If you had of asked me on a given day whether I'd one day end up passionately defending fanfiction, I would have given you a strange look. I don't read any of the stuff anymore, and my own endeavors in the field ceased long ago. And yet, I found myself reading Robin Hobb's rant (Swifty: The rant was taken down sometime after this entry was posted) with growing outrage, not just because I disagreed with Hobb's sentiments, but because I COULDN'T BELIEVE that a published author of some repute could hold opinions so closed-minded, reactionary, and ridiculous. The outrage, though, stemmed not so much from this as from the idea that Hobb's opinions, through her position as an eminent fantasy author, could actually discourage young writers from practicing fanfiction, and thus, exercising their creativity. Therefore, SOMETHING MUST BE DONE. THIS SHIT CANNOT STAND.
**Mild spoiler warning for both versions of Cinema Paradiso** Was watching the director's cut version of Cinema Paradiso (called the 'New Version') on DVD with my dad a few nights ago. Now already regarded as a classic, I've definitely heard of this 1988 Italian film (made in 1988, released internationally in 1990... I think) for a really long time, but never really had the opportunity to find either the chance, or the mood to watch it even though my dad has the DVD of the original for years. Dad managed to borrow the Cinema Paradiso: New Version DVD from his friend, which he hadn't seen, so we watched it together. Father and son watching a nice coming-of-age story of a boy and his friendship with a father figure, awesome. To the uninitiated, film's about a famous film director who returns home to a Sicilian village for the first time after almost 30 years to attend a funeral of Alfredo, an old friend. He reminisces about his childhood at the Cinema Pa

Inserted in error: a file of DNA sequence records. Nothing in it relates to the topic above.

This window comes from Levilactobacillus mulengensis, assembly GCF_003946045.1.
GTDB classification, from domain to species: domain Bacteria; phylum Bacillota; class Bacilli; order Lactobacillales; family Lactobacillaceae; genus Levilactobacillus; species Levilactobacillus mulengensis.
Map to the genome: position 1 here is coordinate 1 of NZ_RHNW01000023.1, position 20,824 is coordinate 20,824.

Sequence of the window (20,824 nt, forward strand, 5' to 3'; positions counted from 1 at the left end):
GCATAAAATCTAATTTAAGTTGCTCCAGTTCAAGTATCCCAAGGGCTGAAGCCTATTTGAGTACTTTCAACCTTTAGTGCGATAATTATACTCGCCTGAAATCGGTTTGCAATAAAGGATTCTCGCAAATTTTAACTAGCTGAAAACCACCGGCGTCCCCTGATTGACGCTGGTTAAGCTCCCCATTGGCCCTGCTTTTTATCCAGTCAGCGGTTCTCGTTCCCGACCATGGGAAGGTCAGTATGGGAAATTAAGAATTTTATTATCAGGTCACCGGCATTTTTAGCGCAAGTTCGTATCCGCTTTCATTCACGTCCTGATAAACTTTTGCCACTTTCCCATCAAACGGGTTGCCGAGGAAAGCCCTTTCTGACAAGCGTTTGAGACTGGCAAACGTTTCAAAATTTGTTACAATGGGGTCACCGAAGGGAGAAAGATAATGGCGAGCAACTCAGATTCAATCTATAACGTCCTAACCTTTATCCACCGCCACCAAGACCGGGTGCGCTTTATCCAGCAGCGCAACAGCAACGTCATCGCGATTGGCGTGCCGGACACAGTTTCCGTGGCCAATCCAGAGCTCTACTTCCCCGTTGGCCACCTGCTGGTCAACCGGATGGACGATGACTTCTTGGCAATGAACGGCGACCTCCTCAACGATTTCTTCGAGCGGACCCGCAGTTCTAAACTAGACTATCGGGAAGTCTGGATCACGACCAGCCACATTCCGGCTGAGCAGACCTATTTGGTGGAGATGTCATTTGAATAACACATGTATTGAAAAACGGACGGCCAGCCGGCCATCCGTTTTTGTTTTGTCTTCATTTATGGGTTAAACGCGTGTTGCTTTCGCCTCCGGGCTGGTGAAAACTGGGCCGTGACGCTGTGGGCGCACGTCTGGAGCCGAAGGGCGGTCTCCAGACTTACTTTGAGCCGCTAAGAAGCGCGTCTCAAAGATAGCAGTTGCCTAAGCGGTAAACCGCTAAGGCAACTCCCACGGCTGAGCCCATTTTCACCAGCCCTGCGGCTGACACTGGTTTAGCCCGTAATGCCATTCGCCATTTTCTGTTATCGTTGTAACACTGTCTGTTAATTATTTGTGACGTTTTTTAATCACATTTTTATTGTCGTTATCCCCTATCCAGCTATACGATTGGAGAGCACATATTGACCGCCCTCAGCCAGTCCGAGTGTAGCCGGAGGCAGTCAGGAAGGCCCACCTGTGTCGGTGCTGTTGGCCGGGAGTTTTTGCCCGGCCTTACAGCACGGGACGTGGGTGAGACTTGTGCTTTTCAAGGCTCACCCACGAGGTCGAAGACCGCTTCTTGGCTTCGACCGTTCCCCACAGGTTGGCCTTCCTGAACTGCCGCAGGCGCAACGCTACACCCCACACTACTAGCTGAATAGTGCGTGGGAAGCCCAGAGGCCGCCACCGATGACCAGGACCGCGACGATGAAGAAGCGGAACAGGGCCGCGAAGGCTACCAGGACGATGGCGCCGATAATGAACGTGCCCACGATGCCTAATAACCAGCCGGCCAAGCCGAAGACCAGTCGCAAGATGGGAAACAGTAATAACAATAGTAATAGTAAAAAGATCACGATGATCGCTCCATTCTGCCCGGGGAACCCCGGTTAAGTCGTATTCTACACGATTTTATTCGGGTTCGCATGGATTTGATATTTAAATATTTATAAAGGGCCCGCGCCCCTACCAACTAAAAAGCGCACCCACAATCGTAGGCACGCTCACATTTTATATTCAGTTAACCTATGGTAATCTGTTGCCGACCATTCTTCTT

Mishima is a writer associated with scale and grand gestures. Apart from his colorful life and the obviously theatrical nature of his public suicide, his novels are full of, to put it bluntly, action - in a 'literary fiction' genre often filled with tepid introspection and obsessive minimalism, that Mishima's books are full of swordfighting, arson, suicide, and desperate tragedy is definitely part of his appeal. Although his writing is capable of great subtlety, restraint, and delicate beauty, these qualities usually form one half of a chiaroscuric contrast, shadowing the dense psychological monologues and eruptions of violence.